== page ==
21st- century learning, educational reform, and tradition: Conceptualizing professional development in a progressive age

Theodore Michael Christou

Abstract


This paper explores the question: How can we conceptualize and speak about professional development in a progressive age? It draws on the history of education in Canada and on the work of John Dewey to understand the rhetoric of educational reform, particularly as it relates to 21st Century Learning. It explores a long-standing tension between progressivist and traditionalist thinking in education, which shapes the intellectual spaces and the conversations that frame teaching, learning, and professional development.

Progressivist educational ideology has historically concentrated on three aims:  a) focus on the individual learner’s aptitudes and interests rather than upon a rigid curriculum developed in a bygone age; b) engage the learner actively in the construction of knowledge, a process prohibited by the memorization and examination of content; and, c) commit to relating school life to the modern world and its concerns, not to the affairs of a world of the past.

Progressive education was a tour de force in the 1920s and 1930s, transforming the curricula of every Canadian province and again in the 1960s and 1970s, which marked a second wave of progressive education in Canada. In both instances, progressives pushed against so-called traditionalists, who were seen as overly concentrated on content, out of touch with contemporary society and trends, and focused on rote or passive forms of instruction. The third wave of progressive education is presently sweeping across the country and is, once again, pushing against a seemingly traditional and out of date school system. Its proponents, concerned with what is termed 21st Century learning, argue that society today is dramatically different from what it was in the past and that schools need to be transformed so that we must prepare our youth for the world of the future. While the themes of 21st Century learning are consistent with those of past iterations of progressive education, what is new is an unrivaled enthusiasm with technologies and their application to the school. This concentration is not led entirely by educational associations, as technology corporations are intimately involved as partners.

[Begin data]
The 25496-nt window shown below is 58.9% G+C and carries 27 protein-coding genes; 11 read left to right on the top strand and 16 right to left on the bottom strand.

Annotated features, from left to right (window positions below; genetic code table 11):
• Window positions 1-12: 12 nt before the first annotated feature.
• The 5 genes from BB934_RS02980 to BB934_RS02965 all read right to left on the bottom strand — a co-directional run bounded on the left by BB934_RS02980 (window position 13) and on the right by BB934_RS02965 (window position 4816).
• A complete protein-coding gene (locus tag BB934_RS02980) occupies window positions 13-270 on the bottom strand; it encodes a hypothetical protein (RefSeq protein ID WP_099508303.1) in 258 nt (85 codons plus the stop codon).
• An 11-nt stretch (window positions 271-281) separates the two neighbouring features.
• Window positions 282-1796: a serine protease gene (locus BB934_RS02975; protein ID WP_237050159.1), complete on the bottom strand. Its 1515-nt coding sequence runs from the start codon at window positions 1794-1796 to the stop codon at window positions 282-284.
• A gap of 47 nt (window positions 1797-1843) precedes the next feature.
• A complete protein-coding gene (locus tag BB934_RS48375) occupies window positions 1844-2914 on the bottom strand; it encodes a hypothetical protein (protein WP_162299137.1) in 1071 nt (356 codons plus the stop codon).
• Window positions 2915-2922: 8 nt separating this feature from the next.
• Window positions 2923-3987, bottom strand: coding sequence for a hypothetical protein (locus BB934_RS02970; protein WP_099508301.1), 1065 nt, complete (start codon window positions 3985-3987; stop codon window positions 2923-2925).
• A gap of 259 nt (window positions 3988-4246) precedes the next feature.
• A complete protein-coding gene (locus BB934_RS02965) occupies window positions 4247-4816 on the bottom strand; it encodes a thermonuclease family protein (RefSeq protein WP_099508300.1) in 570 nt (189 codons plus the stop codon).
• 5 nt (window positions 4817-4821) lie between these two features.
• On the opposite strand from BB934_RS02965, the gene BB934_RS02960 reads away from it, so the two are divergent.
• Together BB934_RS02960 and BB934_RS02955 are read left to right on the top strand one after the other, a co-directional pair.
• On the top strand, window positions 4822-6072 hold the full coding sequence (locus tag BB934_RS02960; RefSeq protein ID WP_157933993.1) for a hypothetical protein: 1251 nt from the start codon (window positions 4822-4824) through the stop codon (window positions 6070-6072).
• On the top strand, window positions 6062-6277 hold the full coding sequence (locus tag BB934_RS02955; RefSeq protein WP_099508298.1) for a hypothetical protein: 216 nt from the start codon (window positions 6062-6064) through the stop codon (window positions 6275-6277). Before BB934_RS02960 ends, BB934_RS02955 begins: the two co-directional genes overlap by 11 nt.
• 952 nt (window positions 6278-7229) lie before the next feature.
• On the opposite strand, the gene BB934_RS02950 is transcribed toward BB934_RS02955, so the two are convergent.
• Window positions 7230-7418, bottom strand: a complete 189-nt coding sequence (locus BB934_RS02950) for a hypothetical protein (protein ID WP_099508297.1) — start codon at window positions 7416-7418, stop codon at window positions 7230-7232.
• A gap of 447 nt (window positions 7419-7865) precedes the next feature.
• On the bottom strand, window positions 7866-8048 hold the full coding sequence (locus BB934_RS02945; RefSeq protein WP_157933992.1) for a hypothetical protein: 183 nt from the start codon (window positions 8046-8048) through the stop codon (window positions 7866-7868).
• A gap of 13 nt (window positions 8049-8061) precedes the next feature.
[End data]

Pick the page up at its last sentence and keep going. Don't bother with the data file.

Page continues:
The tensions between progressive and traditional education are thus both persistent and rooted in the particular historical context in which they arise. The paper argues that a historically minded approach to educational reform is important for educational stakeholders and helps shape the way we think and speak about professional development. Our contemporary debates often have ancient tones to them, and the rhetoric of Canadian schooling has been consistently torn between the opposing forces, polarizing discussions about teaching, learning, and policy.


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Copyright (c) 2016 Theodore Christou

Teacher Learning and Professional Development is edited by Dr. Shawn Michael Bullock.

ISSN: 2371-2708